It’s too hard. That’s the number one excuse I have heard about why companies are not implementing responsive design (what is responsive design?) into their email programs. If our goal as marketers is to continue to create the best experiences with our customers and develop lasting relationships, then we must implement responsive design into our email programs.
Customers are using mobile devices regularly to check & send email. In fact, according to the Google Mobile Planet study, 62% of smartphone users use their phone EVERDAY, and 80% don’t leave home without it (Good thing American Express changed their tagline). But here is the kicker for email marketers, 73% use email at least once a day on their smartphone! It’s time we as marketers build a better experience for our customers whether on mobile or desktop. This is why responsive design is something you need to start doing now.
Here is a quick list to get started:
- Review your current template design(s)
- Prioritize the content as if your email was cut in half (what must stay?)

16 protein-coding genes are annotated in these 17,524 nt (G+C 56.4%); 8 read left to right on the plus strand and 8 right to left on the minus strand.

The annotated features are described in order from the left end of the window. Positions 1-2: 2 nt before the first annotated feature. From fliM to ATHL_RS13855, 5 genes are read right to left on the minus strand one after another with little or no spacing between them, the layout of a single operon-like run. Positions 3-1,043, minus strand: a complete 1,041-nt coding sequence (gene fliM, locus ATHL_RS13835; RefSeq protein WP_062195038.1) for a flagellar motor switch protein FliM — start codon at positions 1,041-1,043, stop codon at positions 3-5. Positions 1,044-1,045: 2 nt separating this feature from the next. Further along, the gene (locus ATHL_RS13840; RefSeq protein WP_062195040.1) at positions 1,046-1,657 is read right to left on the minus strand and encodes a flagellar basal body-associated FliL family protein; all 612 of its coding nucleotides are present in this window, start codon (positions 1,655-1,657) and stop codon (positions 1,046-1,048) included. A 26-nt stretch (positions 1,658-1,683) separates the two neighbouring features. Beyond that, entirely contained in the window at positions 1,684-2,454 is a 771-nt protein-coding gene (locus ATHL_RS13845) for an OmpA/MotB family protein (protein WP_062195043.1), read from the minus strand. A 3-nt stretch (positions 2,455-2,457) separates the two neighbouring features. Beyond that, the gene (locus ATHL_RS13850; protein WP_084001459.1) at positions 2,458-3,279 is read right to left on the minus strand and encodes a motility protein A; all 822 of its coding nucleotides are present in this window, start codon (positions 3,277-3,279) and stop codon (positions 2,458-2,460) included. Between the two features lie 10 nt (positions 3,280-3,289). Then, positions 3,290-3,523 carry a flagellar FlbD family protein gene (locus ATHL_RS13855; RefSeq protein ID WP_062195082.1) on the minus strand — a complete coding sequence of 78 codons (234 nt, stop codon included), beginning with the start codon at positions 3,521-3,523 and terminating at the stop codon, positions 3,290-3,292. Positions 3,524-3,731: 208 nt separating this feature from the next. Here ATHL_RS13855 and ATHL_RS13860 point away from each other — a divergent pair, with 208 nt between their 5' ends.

- Design a version with those priorities in mind
- Test your design on multiple devices to see how it renders (not all mobile email clients will render the mobile version)
- Roll out the design enhancements to your email program and monitor results
If you are curious as to the latest marketshare by email clients, the fine folks over at
litmus have created a public site that is updated regularly with the latest statistics. Visit EmailClientMarketShare.com and bookmark it (is this something people still do?).
The first is from SPG and promotes their iPhone mobile app. This is a great example of knowing their audience and content. Promoting an app in a stand alone email is the perfect type of campaign to implement responsive design (although all your emails should be).
From a customers perspective, viewing this on my
phone and having it optimized for mobile, gives me confidence that their app
could be a good mobile experience to interact with their brand.
The second campaign is from TOMS. This takes their current email design and optimizes it for mobile. This is a good attempt, but I think there were some good opportunities for improvement. Mainly moving up some CTAs / navigational elements and some additional cropping to save more than 100 pixels in height.
This is great to see these new school marketers understanding the need to provide a different mobile experience for email. Overtime and with testing I expect their mobile experiences to get even better!
No more excuses. If you keep saying “it’s too hard” then pretty soon it will be “too late” for you as your competitors create the first class experience customers are expecting to receive. As marketers we want to create the best experiences for our customers and optimizing campaigns for mobile is a part of that, so what are we waiting for?